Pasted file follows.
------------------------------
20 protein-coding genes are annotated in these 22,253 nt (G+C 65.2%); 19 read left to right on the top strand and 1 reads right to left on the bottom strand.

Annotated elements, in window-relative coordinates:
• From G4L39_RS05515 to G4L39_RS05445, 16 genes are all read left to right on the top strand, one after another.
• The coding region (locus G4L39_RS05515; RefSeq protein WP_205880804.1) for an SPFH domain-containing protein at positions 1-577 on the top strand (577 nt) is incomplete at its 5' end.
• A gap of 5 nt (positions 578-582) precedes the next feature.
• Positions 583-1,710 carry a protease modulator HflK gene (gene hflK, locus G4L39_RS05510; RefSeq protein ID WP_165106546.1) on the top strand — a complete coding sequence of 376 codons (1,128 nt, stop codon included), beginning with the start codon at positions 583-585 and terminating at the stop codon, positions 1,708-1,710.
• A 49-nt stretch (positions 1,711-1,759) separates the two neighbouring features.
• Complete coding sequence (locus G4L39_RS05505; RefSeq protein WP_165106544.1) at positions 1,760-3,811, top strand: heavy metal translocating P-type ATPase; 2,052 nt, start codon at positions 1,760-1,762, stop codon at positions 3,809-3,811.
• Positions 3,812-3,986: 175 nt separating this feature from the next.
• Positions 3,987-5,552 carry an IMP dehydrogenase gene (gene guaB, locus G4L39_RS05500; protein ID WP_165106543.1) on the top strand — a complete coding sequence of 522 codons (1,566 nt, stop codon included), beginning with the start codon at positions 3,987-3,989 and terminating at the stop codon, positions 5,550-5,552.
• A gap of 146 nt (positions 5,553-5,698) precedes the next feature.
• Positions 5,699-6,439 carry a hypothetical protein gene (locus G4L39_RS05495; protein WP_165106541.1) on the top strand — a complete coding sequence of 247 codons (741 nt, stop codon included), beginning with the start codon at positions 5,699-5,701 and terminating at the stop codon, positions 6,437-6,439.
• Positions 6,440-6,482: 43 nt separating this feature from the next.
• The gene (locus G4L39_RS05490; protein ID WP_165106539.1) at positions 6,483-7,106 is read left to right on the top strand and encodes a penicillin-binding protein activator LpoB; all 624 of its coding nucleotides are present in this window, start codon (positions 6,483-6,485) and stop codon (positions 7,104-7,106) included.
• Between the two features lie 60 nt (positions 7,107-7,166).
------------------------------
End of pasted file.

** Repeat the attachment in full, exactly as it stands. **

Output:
20 protein-coding genes are annotated in these 22,253 nt (G+C 65.2%); 19 read left to right on the top strand and 1 reads right to left on the bottom strand.

Annotated elements, in window-relative coordinates:
• From G4L39_RS05515 to G4L39_RS05445, 16 genes are all read left to right on the top strand, one after another.
• The coding region (locus G4L39_RS05515; RefSeq protein WP_205880804.1) for an SPFH domain-containing protein at positions 1-577 on the top strand (577 nt) is incomplete at its 5' end.
• A gap of 5 nt (positions 578-582) precedes the next feature.
• Positions 583-1,710 carry a protease modulator HflK gene (gene hflK, locus G4L39_RS05510; RefSeq protein ID WP_165106546.1) on the top strand — a complete coding sequence of 376 codons (1,128 nt, stop codon included), beginning with the start codon at positions 583-585 and terminating at the stop codon, positions 1,708-1,710.
• A 49-nt stretch (positions 1,711-1,759) separates the two neighbouring features.
• Complete coding sequence (locus G4L39_RS05505; RefSeq protein WP_165106544.1) at positions 1,760-3,811, top strand: heavy metal translocating P-type ATPase; 2,052 nt, start codon at positions 1,760-1,762, stop codon at positions 3,809-3,811.
• Positions 3,812-3,986: 175 nt separating this feature from the next.
• Positions 3,987-5,552 carry an IMP dehydrogenase gene (gene guaB, locus G4L39_RS05500; protein ID WP_165106543.1) on the top strand — a complete coding sequence of 522 codons (1,566 nt, stop codon included), beginning with the start codon at positions 3,987-3,989 and terminating at the stop codon, positions 5,550-5,552.
• A gap of 146 nt (positions 5,553-5,698) precedes the next feature.
• Positions 5,699-6,439 carry a hypothetical protein gene (locus G4L39_RS05495; protein WP_165106541.1) on the top strand — a complete coding sequence of 247 codons (741 nt, stop codon included), beginning with the start codon at positions 5,699-5,701 and terminating at the stop codon, positions 6,437-6,439.
• Positions 6,440-6,482: 43 nt separating this feature from the next.
• The gene (locus G4L39_RS05490; protein ID WP_165106539.1) at positions 6,483-7,106 is read left to right on the top strand and encodes a penicillin-binding protein activator LpoB; all 624 of its coding nucleotides are present in this window, start codon (positions 6,483-6,485) and stop codon (positions 7,104-7,106) included.
• Between the two features lie 60 nt (positions 7,107-7,166).